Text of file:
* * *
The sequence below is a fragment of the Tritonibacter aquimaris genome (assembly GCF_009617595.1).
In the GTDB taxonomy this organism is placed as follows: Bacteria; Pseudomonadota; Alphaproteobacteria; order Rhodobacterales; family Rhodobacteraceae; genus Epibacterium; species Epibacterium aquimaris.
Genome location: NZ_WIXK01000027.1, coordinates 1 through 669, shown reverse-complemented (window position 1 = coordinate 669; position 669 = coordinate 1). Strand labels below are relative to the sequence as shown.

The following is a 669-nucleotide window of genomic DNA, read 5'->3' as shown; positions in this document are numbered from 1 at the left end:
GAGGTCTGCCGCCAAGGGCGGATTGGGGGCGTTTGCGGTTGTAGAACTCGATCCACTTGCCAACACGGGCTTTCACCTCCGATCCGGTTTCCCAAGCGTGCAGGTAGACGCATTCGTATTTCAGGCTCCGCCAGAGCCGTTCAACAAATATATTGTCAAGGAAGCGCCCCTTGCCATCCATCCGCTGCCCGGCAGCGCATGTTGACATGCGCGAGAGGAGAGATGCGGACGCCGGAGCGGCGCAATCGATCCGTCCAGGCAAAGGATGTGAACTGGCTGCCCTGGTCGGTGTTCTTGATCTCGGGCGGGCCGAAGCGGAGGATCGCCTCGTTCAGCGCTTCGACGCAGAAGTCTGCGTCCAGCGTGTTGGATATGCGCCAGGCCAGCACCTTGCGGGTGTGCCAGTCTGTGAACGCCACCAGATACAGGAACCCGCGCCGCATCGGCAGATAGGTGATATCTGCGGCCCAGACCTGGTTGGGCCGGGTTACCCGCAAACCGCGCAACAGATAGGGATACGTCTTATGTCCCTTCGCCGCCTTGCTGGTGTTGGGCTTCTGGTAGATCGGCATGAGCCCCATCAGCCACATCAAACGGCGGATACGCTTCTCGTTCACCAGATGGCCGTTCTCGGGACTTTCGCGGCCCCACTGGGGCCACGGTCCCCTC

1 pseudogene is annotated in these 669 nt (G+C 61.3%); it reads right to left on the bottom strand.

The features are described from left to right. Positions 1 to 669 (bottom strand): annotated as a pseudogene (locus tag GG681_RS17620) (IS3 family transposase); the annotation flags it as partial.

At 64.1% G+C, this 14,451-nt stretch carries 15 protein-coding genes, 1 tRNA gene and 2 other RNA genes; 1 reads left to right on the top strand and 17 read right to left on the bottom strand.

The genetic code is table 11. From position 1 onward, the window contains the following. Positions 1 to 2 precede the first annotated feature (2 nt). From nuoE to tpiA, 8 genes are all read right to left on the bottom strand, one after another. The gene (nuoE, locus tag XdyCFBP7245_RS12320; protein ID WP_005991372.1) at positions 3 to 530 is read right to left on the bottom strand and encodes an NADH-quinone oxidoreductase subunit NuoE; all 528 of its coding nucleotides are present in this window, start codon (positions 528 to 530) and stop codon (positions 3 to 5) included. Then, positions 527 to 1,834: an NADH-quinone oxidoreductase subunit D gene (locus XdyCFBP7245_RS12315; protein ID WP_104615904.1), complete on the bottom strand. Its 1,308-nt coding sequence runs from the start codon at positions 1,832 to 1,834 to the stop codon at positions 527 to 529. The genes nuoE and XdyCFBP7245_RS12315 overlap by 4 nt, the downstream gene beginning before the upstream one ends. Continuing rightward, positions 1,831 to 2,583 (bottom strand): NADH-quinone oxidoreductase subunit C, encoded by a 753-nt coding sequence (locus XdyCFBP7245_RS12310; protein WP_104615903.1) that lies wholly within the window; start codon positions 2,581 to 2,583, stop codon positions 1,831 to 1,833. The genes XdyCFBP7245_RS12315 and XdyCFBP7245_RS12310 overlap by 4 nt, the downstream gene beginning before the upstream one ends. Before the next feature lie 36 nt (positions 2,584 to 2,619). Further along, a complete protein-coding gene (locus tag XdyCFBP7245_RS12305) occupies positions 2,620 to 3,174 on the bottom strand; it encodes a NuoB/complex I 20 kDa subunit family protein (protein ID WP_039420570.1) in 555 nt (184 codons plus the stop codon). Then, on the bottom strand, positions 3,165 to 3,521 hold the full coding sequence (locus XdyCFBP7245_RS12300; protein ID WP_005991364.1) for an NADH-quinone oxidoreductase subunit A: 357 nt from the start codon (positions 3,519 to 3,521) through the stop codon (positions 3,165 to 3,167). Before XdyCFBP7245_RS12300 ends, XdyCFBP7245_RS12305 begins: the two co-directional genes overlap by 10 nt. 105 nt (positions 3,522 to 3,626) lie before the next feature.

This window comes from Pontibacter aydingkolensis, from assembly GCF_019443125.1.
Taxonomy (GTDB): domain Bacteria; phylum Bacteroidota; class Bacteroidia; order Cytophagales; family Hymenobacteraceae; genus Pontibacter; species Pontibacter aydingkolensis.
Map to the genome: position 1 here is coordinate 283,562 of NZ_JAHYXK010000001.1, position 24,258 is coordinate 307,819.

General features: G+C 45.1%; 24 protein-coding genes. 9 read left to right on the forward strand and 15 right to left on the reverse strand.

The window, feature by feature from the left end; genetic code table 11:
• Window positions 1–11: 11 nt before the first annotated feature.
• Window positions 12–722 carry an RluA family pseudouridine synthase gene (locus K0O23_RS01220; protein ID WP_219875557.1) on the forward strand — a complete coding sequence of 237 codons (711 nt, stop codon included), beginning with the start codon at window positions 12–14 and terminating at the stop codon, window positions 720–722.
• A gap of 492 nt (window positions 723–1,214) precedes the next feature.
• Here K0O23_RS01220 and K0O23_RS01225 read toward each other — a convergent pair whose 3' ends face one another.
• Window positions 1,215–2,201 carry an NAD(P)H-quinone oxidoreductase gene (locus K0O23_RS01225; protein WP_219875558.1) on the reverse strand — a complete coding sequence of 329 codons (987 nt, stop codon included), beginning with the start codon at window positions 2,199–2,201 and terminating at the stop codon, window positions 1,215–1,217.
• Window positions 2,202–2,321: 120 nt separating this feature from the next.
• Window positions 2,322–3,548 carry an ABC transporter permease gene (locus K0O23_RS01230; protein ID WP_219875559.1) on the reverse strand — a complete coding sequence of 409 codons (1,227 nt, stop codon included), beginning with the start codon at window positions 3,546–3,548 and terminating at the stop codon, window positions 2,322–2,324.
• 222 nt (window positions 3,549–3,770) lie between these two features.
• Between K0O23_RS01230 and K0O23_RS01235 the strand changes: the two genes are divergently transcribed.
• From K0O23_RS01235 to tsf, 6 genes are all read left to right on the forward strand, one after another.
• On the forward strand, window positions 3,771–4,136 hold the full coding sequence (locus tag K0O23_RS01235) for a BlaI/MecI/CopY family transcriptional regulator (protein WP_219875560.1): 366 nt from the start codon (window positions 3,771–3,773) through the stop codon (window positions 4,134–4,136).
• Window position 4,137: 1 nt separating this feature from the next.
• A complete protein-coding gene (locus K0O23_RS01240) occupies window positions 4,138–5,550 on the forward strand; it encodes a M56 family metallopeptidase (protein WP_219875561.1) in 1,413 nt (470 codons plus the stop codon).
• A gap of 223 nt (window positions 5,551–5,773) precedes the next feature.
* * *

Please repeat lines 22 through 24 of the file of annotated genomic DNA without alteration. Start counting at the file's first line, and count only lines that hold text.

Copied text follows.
• 222 nt (window positions 3,549–3,770) lie between these two features.
• Between K0O23_RS01230 and K0O23_RS01235 the strand changes: the two genes are divergently transcribed.
• From K0O23_RS01235 to tsf, 6 genes are all read left to right on the forward strand, one after another.